Credit, including your credit report and credit score, is one of the most important pieces of personal financial information that will stay with you for the rest of your life.
While credit—which refers both to your ability to borrow money and your financial reputation—can be incredibly beneficial and can help you buy things that you need, it can also be extremely harmful if not properly managed.
“The first thing people need to realize is how impactful their responsible use of credit is in so many different aspects of their life,” says Fred Elsberry, president of the Better Business Bureau in the metro Atlanta region.
When you borrow money to buy something today, and then pay for it later, you are using credit. Taking out a loan for buying a car, mortgaging a house, borrowing from the bank to start a business, using government loans to pay for school and even buying gas and groceries with a credit card are all examples of purchases made with credit.
When a creditor agrees to lend you money, you are required to repay it over a certain length of time, usually by a specific date, with interest and any other fees set by the lender—a process called loan repayment. Interest is the additional money owed to the lender as compensation for loaning money, and the total amount of money owed is called debt.
While the terms of repayment may vary depending on the loan, the basic concepts of credit and debt stay the same: Borrow now, pay later.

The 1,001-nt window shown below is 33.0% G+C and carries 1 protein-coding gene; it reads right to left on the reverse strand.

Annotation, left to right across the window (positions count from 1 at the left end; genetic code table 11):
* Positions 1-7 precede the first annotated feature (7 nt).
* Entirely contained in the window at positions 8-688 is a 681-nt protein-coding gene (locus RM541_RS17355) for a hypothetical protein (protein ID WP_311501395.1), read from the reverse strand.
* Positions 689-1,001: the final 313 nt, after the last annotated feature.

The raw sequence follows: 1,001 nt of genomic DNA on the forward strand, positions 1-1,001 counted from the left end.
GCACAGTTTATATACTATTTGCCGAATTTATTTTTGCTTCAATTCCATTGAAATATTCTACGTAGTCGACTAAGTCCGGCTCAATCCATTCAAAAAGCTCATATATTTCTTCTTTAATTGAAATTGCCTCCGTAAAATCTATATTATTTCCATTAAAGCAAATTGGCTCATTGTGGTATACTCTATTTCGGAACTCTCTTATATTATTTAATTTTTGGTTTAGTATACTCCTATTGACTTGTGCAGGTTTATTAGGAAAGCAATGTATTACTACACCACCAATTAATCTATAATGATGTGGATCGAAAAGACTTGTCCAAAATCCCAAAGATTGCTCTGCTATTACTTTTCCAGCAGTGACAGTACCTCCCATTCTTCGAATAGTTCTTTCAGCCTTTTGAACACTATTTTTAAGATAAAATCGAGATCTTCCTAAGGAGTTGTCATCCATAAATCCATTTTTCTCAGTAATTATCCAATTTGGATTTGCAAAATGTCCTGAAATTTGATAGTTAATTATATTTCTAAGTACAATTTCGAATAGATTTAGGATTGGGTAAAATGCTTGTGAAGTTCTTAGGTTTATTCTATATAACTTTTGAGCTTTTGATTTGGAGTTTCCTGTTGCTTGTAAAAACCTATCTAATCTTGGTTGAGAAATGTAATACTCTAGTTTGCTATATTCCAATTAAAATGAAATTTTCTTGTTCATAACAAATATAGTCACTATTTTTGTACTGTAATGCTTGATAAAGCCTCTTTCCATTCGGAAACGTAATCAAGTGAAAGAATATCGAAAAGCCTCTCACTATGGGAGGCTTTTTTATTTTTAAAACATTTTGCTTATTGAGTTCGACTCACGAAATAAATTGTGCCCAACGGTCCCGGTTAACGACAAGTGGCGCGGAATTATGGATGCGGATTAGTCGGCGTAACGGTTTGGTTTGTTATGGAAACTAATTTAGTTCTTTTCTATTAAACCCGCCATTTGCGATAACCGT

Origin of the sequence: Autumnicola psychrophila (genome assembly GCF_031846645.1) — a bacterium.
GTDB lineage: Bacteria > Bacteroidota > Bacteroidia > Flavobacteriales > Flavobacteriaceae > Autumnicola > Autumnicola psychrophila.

The three main types of credit include:
Revolving credit: With revolving credit, you can repeatedly borrow up to a pre-established maximum limit, as long as you regularly pay off at least a portion of what was borrowed. There are no set payment amounts with revolving credit. Instead, the borrowed amount is either regularly paid in full, or partial payments are scheduled and the borrower agrees to pay interest and fees on the balance. A credit card is the most common type of revolving credit.
Installment credit: With installment credit, you pay back the loan, plus interest, using regular payments of predetermined amounts. Examples of installment credit include car and mortgage payments, where you pay the same amount each month until the loan and interest have been repaid.
Open credit: Open credit must be repaid in full every month.
What are my credit report and credit score, and how are they used?
A credit report is a complete history of all your credit experiences, and generally includes the following information:
- A list of how many credit accounts you have, who they are with and how old they are;
- How much debt, if any, is outstanding on the accounts;
- Your payment behavior, including your payment habits: on time, late or not at all;
- If any collection actions have been taken against you;
- If you have filed for bankruptcy;
- If you have been sued or arrested.
A credit score is a three-digit number that is based on your credit history. Creditors use it to predict how likely you are to repay your debt and make payments when they are due. Potential lenders use your credit report and credit score to assess how trustworthy, or creditworthy, you are and to decide if they want to extend you credit. Creditors will also use your credit report and credit score to determine your repayment terms and interest rates.
“It’s never too soon to begin to establish a very good credit history, which will give you a good credit score, and will impact many areas of your life that you can’t foresee now,” Elsberry says.